Noxious weeds

An invasive species is a species occurring, as a result of human activities, beyond its accepted normal distribution and which threatens valued environmental, agricultural or personal resources by the damage it causes.

Invasive species can have a major impact on Liverpool's environment, threatening individual species and reducing overall species abundance and diversity. For Information on pests and other threats to Australia's nature and conservation NSW Environment & Heritage -

For more information on noxious weeds please click on the following highlighted links:

Noxious weeds

A weed is a plant in the wrong place at the wrong time.  Council and the community need to work together to control weeds in our area.

The local community plays a major role in the success of our noxious weed control program.  The key aim of this program is to motivate our community to continue to learn and make informed decisions about weed prevention, containment and control.  We also rely on our community to inform us on where weeds are found within our area.

If you would like more information about noxious weed identification and management please contact council's Bushland & Weed management Officer on 9821 9504 or email

Liverpool City Council is a member of the Sydney weeds Committe. Information regarding noxious & environmental weeds can be found on their website

Why do noxious weeds need to be controlled?

Noxious weeds need to be monitored and controlled because of the potential damage they can do to the environment.

Noxious weeds can:

  • Devalue land
  • Reduce land productivity
  • Threaten biodiversity
  • Reduce the conservation value of land
  • Reduce the scientific value of land
  • Reduce the recreational value of land
  • Devalue the bushland, wetlands and rivers
  • Threaten public health.

Noxious weed management 

In accordance with the Noxious Weeds Act, 1993-Section 36, Liverpool City Council has the following functions as to the control of noxious weeds in the local government area:

"..... to develop, implement, co-ordinate and review noxious weed control policies and noxious weed control programs."

Control methods and applications

Weed control should be considered a long-term strategy and not approached as a 'quick fix' solution.  Generally weed control is most effectively managed by using a combination of control methods.

There are four main methods of weed control. The method chosen will depend upon the weed species, its location, the land use and the time of year.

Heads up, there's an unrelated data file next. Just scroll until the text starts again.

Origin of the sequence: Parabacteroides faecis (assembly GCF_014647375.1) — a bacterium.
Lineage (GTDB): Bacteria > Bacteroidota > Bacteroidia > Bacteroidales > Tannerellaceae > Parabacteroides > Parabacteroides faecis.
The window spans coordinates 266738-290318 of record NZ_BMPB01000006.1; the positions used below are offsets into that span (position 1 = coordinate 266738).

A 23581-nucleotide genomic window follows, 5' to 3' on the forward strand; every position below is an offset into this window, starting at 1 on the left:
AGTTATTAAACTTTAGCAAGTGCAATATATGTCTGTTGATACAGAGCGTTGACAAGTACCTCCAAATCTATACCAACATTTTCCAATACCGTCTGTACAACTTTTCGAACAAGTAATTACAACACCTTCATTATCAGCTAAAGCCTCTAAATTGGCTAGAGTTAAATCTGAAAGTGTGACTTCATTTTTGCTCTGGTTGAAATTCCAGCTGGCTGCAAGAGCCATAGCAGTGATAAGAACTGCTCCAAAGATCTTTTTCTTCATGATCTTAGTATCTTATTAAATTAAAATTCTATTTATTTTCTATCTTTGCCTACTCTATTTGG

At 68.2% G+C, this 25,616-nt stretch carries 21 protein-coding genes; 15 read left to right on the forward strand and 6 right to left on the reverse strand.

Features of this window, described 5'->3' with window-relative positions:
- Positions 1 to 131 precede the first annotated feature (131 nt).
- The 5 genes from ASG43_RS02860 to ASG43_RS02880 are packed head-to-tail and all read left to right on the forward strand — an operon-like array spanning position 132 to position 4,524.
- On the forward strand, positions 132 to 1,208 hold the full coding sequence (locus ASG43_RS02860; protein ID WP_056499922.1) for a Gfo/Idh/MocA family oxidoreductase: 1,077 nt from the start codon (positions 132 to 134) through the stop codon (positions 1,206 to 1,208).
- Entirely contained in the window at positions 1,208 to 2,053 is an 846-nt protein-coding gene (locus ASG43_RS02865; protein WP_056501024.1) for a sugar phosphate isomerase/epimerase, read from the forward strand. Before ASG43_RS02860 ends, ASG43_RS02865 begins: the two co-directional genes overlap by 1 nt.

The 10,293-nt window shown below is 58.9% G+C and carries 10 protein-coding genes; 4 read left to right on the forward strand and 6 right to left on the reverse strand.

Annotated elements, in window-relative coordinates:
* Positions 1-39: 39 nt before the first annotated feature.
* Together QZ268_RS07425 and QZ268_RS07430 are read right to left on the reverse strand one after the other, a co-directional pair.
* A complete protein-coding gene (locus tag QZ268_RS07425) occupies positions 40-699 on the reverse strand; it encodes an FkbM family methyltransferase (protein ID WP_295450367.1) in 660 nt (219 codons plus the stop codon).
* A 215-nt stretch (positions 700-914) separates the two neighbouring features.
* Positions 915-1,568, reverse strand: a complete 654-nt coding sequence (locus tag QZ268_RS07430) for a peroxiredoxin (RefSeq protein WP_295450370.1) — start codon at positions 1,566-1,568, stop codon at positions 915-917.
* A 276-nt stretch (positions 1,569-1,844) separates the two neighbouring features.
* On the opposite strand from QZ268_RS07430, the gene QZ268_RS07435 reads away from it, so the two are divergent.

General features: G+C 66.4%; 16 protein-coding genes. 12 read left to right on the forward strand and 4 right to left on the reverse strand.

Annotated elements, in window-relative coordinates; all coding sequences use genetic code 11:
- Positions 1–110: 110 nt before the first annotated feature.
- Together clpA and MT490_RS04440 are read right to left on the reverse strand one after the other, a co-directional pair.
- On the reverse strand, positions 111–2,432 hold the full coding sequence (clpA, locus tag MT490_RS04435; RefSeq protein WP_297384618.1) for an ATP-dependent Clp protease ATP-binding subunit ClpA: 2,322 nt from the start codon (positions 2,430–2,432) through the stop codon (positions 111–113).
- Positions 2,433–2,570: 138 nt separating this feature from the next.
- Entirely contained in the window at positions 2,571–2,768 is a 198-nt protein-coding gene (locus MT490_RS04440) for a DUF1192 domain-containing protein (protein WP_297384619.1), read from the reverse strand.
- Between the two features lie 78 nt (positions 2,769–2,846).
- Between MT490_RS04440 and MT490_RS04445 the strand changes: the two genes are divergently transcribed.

Biological control

A biological agent such as an insect is used to control a particular weed, usually by eating the weed. An example of biological control in the Liverpool area is the introduction of the Alligator Flea Beetle to graze on Alligator Weed.

Mechanical control

Mechanical removal is where large machinery is used to remove large infestations of weeds in aquatic and  terrestrial situations. This includes tractors, aquatic weed harvesters, slashers, backhoes and excavators.

Physical control

Physical removal includes removal by hand or using small tools that lever or dig out weeds.

Chemical control

Chemical control is the use of herbicides to eradicate weeds. Herbicides can be applied by broadcast spray, cut and paint, cut and scrape or injection of herbicides

All declared noxious weeds in the Liverpool local government area are assigned a weed control class, in accordance with Section 7 and Section 8 of the Act.  The characteristics of each class differ depending on the threat the weed poses to human health, primary production and the environment.  Another factor that determines the class of a weed is the current distribution and potential distribution.

The following weed control classes may be applied to a plant by a weed control order:

  • Class 1, State Prohibited Weeds
  • Class 2, Regionally Prohibited Weeds
  • Class 3, Regionally Controlled Weeds
  • Class 4, Locally Controlled Weeds
  • Class 5, Restricted Plants

To view Liverpool City Council noxious weed declarations click here

Each of these classes have a different legal requirements.

Pesticide Use Notification Plan

This Pesticide Use Notification Plan (PNP) has been prepared in accordance with the
requirements of the Pesticides Regulation 1995. The plan sets out how Liverpool City Council will notify members of the community of pesticide applications it makes or allows to be made to public places it owns or controls.